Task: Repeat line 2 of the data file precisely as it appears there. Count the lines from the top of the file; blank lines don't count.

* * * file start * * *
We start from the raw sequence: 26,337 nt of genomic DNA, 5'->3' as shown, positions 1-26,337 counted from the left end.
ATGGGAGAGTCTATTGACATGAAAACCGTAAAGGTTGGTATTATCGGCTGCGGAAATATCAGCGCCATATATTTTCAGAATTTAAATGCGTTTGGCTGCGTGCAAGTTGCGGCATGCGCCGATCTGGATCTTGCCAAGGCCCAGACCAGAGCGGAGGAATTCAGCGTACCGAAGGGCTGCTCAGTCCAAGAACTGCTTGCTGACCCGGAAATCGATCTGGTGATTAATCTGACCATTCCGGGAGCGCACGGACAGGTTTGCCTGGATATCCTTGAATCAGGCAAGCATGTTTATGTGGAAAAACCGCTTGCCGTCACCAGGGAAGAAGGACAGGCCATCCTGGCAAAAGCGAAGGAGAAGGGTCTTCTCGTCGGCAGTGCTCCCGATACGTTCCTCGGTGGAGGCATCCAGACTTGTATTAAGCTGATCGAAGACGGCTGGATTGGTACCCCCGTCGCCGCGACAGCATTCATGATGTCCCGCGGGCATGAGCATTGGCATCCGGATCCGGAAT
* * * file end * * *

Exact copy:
ATGGGAGAGTCTATTGACATGAAAACCGTAAAGGTTGGTATTATCGGCTGCGGAAATATCAGCGCCATATATTTTCAGAATTTAAATGCGTTTGGCTGCGTGCAAGTTGCGGCATGCGCCGATCTGGATCTTGCCAAGGCCCAGACCAGAGCGGAGGAATTCAGCGTACCGAAGGGCTGCTCAGTCCAAGAACTGCTTGCTGACCCGGAAATCGATCTGGTGATTAATCTGACCATTCCGGGAGCGCACGGACAGGTTTGCCTGGATATCCTTGAATCAGGCAAGCATGTTTATGTGGAAAAACCGCTTGCCGTCACCAGGGAAGAAGGACAGGCCATCCTGGCAAAAGCGAAGGAGAAGGGTCTTCTCGTCGGCAGTGCTCCCGATACGTTCCTCGGTGGAGGCATCCAGACTTGTATTAAGCTGATCGAAGACGGCTGGATTGGTACCCCCGTCGCCGCGACAGCATTCATGATGTCCCGCGGGCATGAGCATTGGCATCCGGATCCGGAAT